Mr Knitter

String Chaos For The Converted…

Because of the unprecedented fabulous weather we are having at the moment, I am writing this in the garden in direct scorching sunlight with Stone Sour on my headphones, and so I have not been doing any knitting, not a jot in the last 10 days.

Rather than sit in the lounge, or on the patios and knit, I have been sitting in the sun, slowly developing my tan, I say slowly as after 30 minutes in direct sun I move to the shade as I don’t want to burn and look like an old Peruvian Sherpa.

With sunbathing comes great responsibility; barbeques are aplenty, music is essential, especially to drown out the sound of a neighbour’s twins screeching because they cannot get their own way, and a load of books that need to be read, both in physical and e-book form.  On the barbeque front, we have managed to have 12 so far and summer has just started. Musically, I love my heavy metal, but rather than have my favourite bands tear down the walls, I tend to have Radio 6 Music on the go, that is if I do not have my cans on.

I keep looking at all my yarn stash and think I really need to get moving on all the stuff I need to make, finish making, and really want to make, but unless it starts raining and the temperature drops, that really isn’t an option.  At night in the winter my needles are going all the time, but at night I am ploughing through books, which is another passion of mine, as I love literature, especially the classics, it is why I decided to my degree in English Language and Literature.

Our summer last year was mostly rain and the odd hot day, so lots of knitting was done especially socks. I wonder how many of you out there find that knitting seems to be a seasonal thing too? Those that live in hot climates probably do not have that problem, but we are about 880 miles away from the arctic circle, so a hot summer is quite rare, however, because of the jet stream we rarely get really bad winters, and the coldest I have ever recorded was -18, which came with two foot of snow and a complete standstill of transport.

Maybe I should take up knitting lace work, that is light weight, and looks quite complex.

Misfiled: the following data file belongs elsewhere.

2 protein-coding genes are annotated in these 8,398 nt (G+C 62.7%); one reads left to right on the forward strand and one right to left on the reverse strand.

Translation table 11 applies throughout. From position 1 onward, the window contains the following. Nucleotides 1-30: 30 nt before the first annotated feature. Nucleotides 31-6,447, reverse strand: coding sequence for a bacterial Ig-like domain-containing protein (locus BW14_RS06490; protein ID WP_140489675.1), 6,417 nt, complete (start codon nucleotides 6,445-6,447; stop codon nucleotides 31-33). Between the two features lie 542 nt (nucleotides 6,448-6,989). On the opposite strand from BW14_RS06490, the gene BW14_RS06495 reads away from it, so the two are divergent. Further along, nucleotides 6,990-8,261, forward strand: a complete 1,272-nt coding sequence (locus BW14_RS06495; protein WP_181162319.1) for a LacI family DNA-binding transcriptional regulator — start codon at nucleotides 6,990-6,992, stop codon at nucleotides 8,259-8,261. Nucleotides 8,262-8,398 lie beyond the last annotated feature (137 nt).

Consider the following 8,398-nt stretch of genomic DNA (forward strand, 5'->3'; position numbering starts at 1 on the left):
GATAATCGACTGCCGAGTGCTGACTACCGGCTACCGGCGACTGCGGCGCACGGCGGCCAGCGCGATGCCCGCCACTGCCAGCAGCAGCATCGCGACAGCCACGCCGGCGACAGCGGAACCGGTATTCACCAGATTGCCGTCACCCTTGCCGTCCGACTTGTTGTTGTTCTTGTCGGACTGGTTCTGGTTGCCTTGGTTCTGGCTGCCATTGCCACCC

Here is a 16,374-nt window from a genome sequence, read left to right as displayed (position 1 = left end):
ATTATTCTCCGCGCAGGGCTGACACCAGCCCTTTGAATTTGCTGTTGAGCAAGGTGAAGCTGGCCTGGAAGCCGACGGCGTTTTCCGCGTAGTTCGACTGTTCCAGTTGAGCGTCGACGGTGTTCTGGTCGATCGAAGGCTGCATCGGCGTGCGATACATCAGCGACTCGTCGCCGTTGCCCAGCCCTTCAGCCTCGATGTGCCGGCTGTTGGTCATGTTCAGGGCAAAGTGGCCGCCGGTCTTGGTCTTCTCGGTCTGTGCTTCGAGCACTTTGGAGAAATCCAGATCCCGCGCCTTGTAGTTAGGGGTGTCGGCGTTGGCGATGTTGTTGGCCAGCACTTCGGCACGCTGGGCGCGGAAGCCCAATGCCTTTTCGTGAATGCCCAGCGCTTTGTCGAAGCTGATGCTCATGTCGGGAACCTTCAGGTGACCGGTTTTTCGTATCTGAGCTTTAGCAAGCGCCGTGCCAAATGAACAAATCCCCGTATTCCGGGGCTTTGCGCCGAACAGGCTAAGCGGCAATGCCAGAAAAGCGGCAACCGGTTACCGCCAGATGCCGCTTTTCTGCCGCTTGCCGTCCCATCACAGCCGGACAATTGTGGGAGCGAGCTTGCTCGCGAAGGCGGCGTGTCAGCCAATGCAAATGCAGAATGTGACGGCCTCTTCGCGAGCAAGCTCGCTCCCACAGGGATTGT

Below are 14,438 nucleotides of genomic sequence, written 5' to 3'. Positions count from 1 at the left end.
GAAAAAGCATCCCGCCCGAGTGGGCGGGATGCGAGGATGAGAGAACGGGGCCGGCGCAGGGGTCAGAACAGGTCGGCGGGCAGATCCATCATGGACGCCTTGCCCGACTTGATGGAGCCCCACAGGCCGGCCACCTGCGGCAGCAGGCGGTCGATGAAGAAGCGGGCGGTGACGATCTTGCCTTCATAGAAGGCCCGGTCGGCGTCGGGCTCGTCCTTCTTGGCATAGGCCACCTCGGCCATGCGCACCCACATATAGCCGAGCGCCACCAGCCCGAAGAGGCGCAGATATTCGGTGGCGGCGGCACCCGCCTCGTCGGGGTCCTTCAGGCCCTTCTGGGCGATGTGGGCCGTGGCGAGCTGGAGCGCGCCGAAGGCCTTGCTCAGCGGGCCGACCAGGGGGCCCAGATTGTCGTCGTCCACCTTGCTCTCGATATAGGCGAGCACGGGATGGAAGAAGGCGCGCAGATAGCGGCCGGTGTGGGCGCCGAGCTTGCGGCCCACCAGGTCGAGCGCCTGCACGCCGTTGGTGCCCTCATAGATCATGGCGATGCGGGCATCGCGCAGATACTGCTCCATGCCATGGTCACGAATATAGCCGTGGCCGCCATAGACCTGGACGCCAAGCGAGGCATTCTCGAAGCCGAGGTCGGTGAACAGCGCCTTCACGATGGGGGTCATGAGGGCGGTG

7 thoughts on “To Hot to Drop Stitches

  1. sanseilife says:

    I am knitting a lap blanket… not a summer project. It wasn’t too bad when it was small but now towards the end it is dismal!

    Like

    1. Mr Knitter says:

      Same here. I did a few blankets in the summer and ended up putting them to the side as I was dripping in the heat.

      Liked by 1 person

  2. I knit whatever the weather but do like to knit socks or lace in the heat. You should try lace for warm knitting.

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    1. Mr Knitter says:

      I’ve just downloaded a few lace patterns. Will have a go. Thanks.

      Liked by 1 person

  3. You know by now that I am a warm weather knitter, and so far I don’t think my knitting has been incredibly seasonal. I’m still working on that afghan…although I will admit to keep my legs from overheating during the knitting process, I do two things: 1. Knit while sitting on my bed (that way my work is not straining my arms from sitting on the floor…circular needles only do so much), and 2. Store most of the project in a bag to keep focus on the section I’m working on (and also to keep dog hair away). If I’m in more of a knit-hole, I’ll work on smaller projects like hats and totes/bags.

    Liked by 1 person

    1. Mr Knitter says:

      Yes, I guessed you are a warm weather knitter being in Florida. As I do mostly circular blankets, its quite impossible for them not to be on my lap.

      Liked by 1 person

      1. Circular? I’ve never knit a circular blanket before. They usually require circular needles that are much longer than what is available locally in my area (although then again I could work one flat in short rows, too, and get the same effect).

        I don’t really knit outdoors this time of year anyway because of the heat. Many houses in this part of the country, though, have central air conditioning/heat, and we can still keep our house decently cool at about 76 degrees without driving up the electric bill too high. 72° F, though, is a bit of a luxury. Anything below 80°F, though, is an acceptable knitting temperature for me. (Winter time, though, we don’t use a lot of heat unless we have an extended cold snap that drives our house temperature down into the low 60s Fahrenheit.)

        Liked by 1 person

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